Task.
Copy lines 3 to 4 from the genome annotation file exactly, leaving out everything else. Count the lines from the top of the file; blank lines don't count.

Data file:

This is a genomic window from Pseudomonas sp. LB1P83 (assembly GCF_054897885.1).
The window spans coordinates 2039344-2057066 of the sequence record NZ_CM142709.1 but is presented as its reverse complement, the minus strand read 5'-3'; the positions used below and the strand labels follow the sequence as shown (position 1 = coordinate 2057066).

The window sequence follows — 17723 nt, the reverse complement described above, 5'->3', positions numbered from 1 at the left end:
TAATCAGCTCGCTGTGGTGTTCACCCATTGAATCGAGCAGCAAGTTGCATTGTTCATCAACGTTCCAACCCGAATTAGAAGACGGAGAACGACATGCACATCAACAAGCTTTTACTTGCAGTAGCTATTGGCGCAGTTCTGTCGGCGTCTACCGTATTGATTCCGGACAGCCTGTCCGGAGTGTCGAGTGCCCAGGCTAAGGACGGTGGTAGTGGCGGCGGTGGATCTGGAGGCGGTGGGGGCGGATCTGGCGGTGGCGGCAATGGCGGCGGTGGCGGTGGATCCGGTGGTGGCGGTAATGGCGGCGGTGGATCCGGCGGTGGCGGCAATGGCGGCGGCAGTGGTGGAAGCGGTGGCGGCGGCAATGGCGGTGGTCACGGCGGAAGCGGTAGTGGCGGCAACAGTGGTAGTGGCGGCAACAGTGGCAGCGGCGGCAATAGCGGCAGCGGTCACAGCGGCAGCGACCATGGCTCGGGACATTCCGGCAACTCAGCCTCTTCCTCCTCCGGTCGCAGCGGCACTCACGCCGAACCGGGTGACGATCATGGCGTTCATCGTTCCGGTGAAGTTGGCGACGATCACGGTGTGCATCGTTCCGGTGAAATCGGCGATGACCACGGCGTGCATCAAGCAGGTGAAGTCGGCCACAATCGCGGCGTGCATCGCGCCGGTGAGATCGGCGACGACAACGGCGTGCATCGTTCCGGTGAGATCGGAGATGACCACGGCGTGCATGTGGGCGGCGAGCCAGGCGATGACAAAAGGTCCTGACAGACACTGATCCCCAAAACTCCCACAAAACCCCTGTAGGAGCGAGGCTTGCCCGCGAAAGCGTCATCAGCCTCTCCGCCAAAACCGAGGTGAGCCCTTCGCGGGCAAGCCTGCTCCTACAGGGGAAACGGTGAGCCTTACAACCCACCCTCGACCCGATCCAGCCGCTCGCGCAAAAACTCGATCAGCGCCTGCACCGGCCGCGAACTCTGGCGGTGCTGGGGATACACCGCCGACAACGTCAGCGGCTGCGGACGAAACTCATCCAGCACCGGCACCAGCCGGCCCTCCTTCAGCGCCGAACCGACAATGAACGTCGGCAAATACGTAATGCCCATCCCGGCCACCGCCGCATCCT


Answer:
The window sequence follows — 17723 nt, the reverse complement described above, 5'->3', positions numbered from 1 at the left end:
TAATCAGCTCGCTGTGGTGTTCACCCATTGAATCGAGCAGCAAGTTGCATTGTTCATCAACGTTCCAACCCGAATTAGAAGACGGAGAACGACATGCACATCAACAAGCTTTTACTTGCAGTAGCTATTGGCGCAGTTCTGTCGGCGTCTACCGTATTGATTCCGGACAGCCTGTCCGGAGTGTCGAGTGCCCAGGCTAAGGACGGTGGTAGTGGCGGCGGTGGATCTGGAGGCGGTGGGGGCGGATCTGGCGGTGGCGGCAATGGCGGCGGTGGCGGTGGATCCGGTGGTGGCGGTAATGGCGGCGGTGGATCCGGCGGTGGCGGCAATGGCGGCGGCAGTGGTGGAAGCGGTGGCGGCGGCAATGGCGGTGGTCACGGCGGAAGCGGTAGTGGCGGCAACAGTGGTAGTGGCGGCAACAGTGGCAGCGGCGGCAATAGCGGCAGCGGTCACAGCGGCAGCGACCATGGCTCGGGACATTCCGGCAACTCAGCCTCTTCCTCCTCCGGTCGCAGCGGCACTCACGCCGAACCGGGTGACGATCATGGCGTTCATCGTTCCGGTGAAGTTGGCGACGATCACGGTGTGCATCGTTCCGGTGAAATCGGCGATGACCACGGCGTGCATCAAGCAGGTGAAGTCGGCCACAATCGCGGCGTGCATCGCGCCGGTGAGATCGGCGACGACAACGGCGTGCATCGTTCCGGTGAGATCGGAGATGACCACGGCGTGCATGTGGGCGGCGAGCCAGGCGATGACAAAAGGTCCTGACAGACACTGATCCCCAAAACTCCCACAAAACCCCTGTAGGAGCGAGGCTTGCCCGCGAAAGCGTCATCAGCCTCTCCGCCAAAACCGAGGTGAGCCCTTCGCGGGCAAGCCTGCTCCTACAGGGGAAACGGTGAGCCTTACAACCCACCCTCGACCCGATCCAGCCGCTCGCGCAAAAACTCGATCAGCGCCTGCACCGGCCGCGAACTCTGGCGGTGCTGGGGATACACCGCCGACAACGTCAGCGGCTGCGGACGAAACTCATCCAGCACCGGCACCAGCCGGCCCTCCTTCAGCGCCGAACCGACAATGAACGTCGGCAAATACGTAATGCCCATCCCGGCCACCGCCGCATCCT